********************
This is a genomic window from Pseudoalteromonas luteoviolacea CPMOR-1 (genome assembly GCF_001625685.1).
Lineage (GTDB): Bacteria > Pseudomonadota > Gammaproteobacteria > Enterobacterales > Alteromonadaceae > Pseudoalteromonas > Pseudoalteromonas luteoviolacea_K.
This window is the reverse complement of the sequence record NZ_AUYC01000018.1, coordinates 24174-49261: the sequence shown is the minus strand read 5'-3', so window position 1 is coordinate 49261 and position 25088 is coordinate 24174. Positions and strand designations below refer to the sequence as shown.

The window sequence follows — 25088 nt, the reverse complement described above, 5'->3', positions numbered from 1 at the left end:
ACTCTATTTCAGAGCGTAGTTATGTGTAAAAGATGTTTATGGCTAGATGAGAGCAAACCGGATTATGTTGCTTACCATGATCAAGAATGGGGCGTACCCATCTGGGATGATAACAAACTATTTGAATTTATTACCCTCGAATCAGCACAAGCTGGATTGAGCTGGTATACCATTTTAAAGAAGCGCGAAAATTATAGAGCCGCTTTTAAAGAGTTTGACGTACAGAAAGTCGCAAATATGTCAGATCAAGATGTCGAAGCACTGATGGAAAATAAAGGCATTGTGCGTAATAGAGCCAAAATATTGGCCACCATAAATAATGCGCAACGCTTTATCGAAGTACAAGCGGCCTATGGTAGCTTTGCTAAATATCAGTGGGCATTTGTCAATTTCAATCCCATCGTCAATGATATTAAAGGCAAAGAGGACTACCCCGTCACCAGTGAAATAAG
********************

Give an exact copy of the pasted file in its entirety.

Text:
This is a genomic window from Pseudoalteromonas luteoviolacea CPMOR-1 (genome assembly GCF_001625685.1).
Lineage (GTDB): Bacteria > Pseudomonadota > Gammaproteobacteria > Enterobacterales > Alteromonadaceae > Pseudoalteromonas > Pseudoalteromonas luteoviolacea_K.
This window is the reverse complement of the sequence record NZ_AUYC01000018.1, coordinates 24174-49261: the sequence shown is the minus strand read 5'-3', so window position 1 is coordinate 49261 and position 25088 is coordinate 24174. Positions and strand designations below refer to the sequence as shown.

The window sequence follows — 25088 nt, the reverse complement described above, 5'->3', positions numbered from 1 at the left end:
ACTCTATTTCAGAGCGTAGTTATGTGTAAAAGATGTTTATGGCTAGATGAGAGCAAACCGGATTATGTTGCTTACCATGATCAAGAATGGGGCGTACCCATCTGGGATGATAACAAACTATTTGAATTTATTACCCTCGAATCAGCACAAGCTGGATTGAGCTGGTATACCATTTTAAAGAAGCGCGAAAATTATAGAGCCGCTTTTAAAGAGTTTGACGTACAGAAAGTCGCAAATATGTCAGATCAAGATGTCGAAGCACTGATGGAAAATAAAGGCATTGTGCGTAATAGAGCCAAAATATTGGCCACCATAAATAATGCGCAACGCTTTATCGAAGTACAAGCGGCCTATGGTAGCTTTGCTAAATATCAGTGGGCATTTGTCAATTTCAATCCCATCGTCAATGATATTAAAGGCAAAGAGGACTACCCCGTCACCAGTGAAATAAG